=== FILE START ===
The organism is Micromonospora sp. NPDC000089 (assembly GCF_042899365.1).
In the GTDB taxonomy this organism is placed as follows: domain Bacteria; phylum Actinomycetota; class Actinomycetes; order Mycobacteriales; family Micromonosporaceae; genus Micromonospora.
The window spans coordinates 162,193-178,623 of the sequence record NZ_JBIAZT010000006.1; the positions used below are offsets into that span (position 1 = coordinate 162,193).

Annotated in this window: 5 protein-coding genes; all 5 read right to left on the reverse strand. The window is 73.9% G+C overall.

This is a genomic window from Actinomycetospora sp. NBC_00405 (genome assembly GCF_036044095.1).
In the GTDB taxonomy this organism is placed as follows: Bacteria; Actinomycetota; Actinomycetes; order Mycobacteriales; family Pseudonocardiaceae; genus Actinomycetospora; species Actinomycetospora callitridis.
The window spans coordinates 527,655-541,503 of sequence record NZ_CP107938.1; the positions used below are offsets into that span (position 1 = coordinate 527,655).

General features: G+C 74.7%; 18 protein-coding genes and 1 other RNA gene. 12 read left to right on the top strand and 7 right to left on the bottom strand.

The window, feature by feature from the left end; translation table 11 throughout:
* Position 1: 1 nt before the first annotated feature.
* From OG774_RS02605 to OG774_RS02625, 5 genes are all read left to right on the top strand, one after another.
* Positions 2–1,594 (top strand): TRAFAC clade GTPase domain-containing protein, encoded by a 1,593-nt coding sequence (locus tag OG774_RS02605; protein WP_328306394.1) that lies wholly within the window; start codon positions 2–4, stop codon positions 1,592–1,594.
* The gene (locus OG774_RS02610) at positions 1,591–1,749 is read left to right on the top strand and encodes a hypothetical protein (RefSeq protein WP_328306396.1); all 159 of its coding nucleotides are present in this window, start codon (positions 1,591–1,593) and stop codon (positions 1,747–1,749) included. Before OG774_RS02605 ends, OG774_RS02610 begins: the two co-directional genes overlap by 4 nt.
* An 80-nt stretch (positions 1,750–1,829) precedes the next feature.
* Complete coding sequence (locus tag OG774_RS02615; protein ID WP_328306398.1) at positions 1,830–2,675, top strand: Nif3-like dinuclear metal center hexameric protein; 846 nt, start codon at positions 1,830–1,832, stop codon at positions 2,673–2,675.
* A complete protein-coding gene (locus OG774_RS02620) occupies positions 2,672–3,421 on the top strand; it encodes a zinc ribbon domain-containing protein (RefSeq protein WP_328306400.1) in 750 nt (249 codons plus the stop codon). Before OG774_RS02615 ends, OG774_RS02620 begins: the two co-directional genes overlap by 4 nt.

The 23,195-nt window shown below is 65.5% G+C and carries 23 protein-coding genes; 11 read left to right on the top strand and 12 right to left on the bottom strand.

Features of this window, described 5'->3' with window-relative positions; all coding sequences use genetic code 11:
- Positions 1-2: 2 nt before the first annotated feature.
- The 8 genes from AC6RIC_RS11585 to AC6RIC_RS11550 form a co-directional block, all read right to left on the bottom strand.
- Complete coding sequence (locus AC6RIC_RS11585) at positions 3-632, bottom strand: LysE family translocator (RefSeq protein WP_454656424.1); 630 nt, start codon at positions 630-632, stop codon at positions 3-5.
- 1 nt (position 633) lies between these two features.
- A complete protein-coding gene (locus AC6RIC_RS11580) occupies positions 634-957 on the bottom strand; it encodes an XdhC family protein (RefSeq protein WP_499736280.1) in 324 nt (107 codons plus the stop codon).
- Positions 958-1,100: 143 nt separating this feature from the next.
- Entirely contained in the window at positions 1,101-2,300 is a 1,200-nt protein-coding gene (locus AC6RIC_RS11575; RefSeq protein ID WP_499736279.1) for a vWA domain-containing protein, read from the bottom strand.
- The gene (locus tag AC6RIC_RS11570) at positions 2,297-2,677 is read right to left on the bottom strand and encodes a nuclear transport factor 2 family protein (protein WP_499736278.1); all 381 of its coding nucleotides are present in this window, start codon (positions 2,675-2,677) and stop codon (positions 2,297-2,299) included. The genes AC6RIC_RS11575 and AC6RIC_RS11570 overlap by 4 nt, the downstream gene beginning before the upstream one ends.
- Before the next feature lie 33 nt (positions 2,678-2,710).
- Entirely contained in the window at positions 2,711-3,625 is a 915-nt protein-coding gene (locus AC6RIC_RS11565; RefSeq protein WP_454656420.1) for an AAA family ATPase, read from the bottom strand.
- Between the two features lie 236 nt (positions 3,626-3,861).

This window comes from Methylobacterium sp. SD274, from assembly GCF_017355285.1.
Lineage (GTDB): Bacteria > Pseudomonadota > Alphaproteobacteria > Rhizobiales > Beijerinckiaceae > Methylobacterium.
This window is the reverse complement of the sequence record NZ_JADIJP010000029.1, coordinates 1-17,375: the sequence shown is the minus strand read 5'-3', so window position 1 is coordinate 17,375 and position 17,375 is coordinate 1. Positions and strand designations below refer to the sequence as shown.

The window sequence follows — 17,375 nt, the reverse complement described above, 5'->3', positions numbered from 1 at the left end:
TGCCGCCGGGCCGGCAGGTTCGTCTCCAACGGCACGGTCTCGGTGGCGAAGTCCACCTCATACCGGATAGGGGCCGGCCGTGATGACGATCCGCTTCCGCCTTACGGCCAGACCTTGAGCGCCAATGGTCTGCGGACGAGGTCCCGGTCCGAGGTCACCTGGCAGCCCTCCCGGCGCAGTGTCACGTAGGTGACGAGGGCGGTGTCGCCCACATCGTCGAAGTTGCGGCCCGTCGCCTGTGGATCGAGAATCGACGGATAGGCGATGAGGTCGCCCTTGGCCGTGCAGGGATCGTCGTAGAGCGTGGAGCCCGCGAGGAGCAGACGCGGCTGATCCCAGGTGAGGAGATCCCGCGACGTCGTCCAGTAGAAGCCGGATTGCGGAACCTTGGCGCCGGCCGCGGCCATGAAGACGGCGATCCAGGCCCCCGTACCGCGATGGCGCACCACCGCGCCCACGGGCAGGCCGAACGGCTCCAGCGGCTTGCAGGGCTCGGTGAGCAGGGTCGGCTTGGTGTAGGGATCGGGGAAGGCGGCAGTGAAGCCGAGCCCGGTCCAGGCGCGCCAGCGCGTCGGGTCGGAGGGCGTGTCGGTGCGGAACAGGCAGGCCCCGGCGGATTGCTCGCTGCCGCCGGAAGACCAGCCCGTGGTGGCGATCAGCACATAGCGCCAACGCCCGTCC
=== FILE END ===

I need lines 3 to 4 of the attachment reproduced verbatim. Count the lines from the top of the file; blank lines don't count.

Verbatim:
The window spans coordinates 162,193-178,623 of the sequence record NZ_JBIAZT010000006.1; the positions used below are offsets into that span (position 1 = coordinate 162,193).

Annotated in this window: 5 protein-coding genes; all 5 read right to left on the reverse strand. The window is 73.9% G+C overall.